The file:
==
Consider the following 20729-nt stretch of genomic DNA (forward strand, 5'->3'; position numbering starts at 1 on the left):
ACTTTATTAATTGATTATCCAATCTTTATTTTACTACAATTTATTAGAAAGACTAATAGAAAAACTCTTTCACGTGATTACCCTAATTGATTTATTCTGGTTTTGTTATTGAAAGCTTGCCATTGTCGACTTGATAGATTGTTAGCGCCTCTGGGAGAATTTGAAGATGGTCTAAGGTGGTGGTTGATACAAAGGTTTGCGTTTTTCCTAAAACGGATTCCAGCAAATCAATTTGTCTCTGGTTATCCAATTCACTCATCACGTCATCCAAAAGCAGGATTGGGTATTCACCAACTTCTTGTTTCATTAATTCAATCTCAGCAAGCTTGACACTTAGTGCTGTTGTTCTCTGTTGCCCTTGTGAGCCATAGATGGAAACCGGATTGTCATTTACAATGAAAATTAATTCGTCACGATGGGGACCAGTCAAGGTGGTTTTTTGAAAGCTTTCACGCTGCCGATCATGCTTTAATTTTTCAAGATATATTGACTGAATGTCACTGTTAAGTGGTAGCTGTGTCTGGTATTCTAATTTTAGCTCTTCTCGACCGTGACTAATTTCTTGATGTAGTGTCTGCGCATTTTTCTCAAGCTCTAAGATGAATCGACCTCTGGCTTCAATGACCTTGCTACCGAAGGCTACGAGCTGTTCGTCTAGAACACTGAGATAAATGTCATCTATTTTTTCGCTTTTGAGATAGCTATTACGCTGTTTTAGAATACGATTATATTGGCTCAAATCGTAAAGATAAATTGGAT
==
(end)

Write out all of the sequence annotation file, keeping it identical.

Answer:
Consider the following 20729-nt stretch of genomic DNA (forward strand, 5'->3'; position numbering starts at 1 on the left):
ACTTTATTAATTGATTATCCAATCTTTATTTTACTACAATTTATTAGAAAGACTAATAGAAAAACTCTTTCACGTGATTACCCTAATTGATTTATTCTGGTTTTGTTATTGAAAGCTTGCCATTGTCGACTTGATAGATTGTTAGCGCCTCTGGGAGAATTTGAAGATGGTCTAAGGTGGTGGTTGATACAAAGGTTTGCGTTTTTCCTAAAACGGATTCCAGCAAATCAATTTGTCTCTGGTTATCCAATTCACTCATCACGTCATCCAAAAGCAGGATTGGGTATTCACCAACTTCTTGTTTCATTAATTCAATCTCAGCAAGCTTGACACTTAGTGCTGTTGTTCTCTGTTGCCCTTGTGAGCCATAGATGGAAACCGGATTGTCATTTACAATGAAAATTAATTCGTCACGATGGGGACCAGTCAAGGTGGTTTTTTGAAAGCTTTCACGCTGCCGATCATGCTTTAATTTTTCAAGATATATTGACTGAATGTCACTGTTAAGTGGTAGCTGTGTCTGGTATTCTAATTTTAGCTCTTCTCGACCGTGACTAATTTCTTGATGTAGTGTCTGCGCATTTTTCTCAAGCTCTAAGATGAATCGACCTCTGGCTTCAATGACCTTGCTACCGAAGGCTACGAGCTGTTCGTCTAGAACACTGAGATAAATGTCATCTATTTTTTCGCTTTTGAGATAGCTATTACGCTGTTTTAGAATACGATTATATTGGCTCAAATCGTAAAGATAAATTGGAT